Biodiversity Green Wall Restoration

Executive Summary:

Spearheaded and designed by the Green Futures Lab with funding from the CSF, the UW Biodiversity Green Wall was completed in the fall of 2012, transforming two blank concrete walls into lush urban habitat. Located in the southeast corner of Gould Hall on 15th Avenue and NE 40th Street, the award-winning project has been widely publicized and has the potential to provide numerous benefits such as reducing building energy needs, mitigating heat island effects, conserving potable water, reducing stormwater pollution, and increasing urban biodiversity. https://greenfutures.be.uw.edu/2019/07/25/biodiversity-green-wall-system/
 

Early 2019, the required irrigation system for the Biodiversity Green Wall (Green Wall) malfunctioned and has not been able to be repaired. Consequently, there has been 100% mortality of the plantings on the wall, despite considerable effort to keep them alive over the summer by hand watering. Most recently, Covid-19 has barred progress and efforts to get the Green Wall up and running again.

 

Since Fall of 2020 we have been engaging in conversations with Green Wall stakeholders, including UW Facilities, UW Grounds, PAE Engineering, and TRANE Engineering to deduce issues and determine solutions. PAE was able to determine that there was a communication malfunction between the controller and the transducer electrical systems, resulting in the failure of the potable backup water system. Unfortunately, Covid delayed any further investigations.
 

There is strong renewed desire in getting the irrigation system functioning again, and the Green Wall planted before students return to campus this coming Autumn term. We have had reputable mechanical engineers troubleshoot the Green Wall System to assess what needs to happen in terms of mechanical and electrical fixes to get it up and running again. Although there is some indication that the controller is working, the wires within the system are not colored according to industry standard and documentation on the system is missing, so PAE Engineering has recommended to us to replace everything (controller, transducer, wiring, and user interface) with a simpler system.  While we are hoping to repair rather than replace the system, we have been advised that the labor to diagnose and repair could be a similar cost to replacing it with a better, more straightforward system and so are using the quote we have received for that in this proposal.  However, we are continuing our consultation from other experts.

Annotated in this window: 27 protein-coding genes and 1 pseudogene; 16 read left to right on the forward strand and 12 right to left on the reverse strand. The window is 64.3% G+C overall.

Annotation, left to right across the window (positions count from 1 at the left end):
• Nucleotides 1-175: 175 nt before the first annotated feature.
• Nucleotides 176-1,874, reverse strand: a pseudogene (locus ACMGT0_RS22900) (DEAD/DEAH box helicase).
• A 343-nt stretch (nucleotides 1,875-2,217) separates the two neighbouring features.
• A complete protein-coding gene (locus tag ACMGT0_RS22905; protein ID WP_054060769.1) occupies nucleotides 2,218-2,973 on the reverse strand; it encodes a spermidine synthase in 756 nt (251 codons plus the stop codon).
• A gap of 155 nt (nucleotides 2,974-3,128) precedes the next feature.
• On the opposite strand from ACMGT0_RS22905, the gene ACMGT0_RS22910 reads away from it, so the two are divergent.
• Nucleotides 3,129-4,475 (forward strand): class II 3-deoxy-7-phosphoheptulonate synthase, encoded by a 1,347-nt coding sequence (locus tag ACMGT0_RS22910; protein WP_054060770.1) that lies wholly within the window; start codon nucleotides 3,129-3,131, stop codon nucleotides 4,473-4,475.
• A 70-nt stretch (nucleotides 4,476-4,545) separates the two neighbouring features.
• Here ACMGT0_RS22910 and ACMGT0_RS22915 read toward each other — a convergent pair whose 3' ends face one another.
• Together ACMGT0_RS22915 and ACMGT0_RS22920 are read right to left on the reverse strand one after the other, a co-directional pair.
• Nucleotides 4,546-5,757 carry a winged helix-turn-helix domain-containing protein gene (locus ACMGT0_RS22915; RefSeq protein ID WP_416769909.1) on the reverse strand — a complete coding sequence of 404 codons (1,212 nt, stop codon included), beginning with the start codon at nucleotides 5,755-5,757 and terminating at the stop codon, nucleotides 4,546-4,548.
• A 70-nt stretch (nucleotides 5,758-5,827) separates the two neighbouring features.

Once the Green Wall irrigation system has been repaired, we will begin replanting efforts which will require replacing the soil and plants. We have worked with Solterra Solutions in the past and will seek a similarly qualified company and prioritize using Pacific Northwest native plants. Plants from the UW SER nursery will also be sought. Re-design and planting efforts will be student-led, with current Green Futures Lab Manager Emma Petersen taking the lead. We are also looking into long-term maintenance solutions to ensure the continued success of the Green Wall and its critical water harvest and irrigation system. While all organization of the project will be student-led, the Green Wall requires the mechanical engineering expertise and continuity of maintenance by professionals who will be able to adequately oversee the unique, sustainable irrigation system, as well as the plant survival and health;  we expect these to be two different entities. We have reached out to Campus Stewardship to hopefully provide plant and irrigation system stewardship in the future, but in the meantime we anticipate needing outside expertise and so have included line items in this budget to fund a water system overseer for one year, and likewise, for plant establishment and maintenance for one year.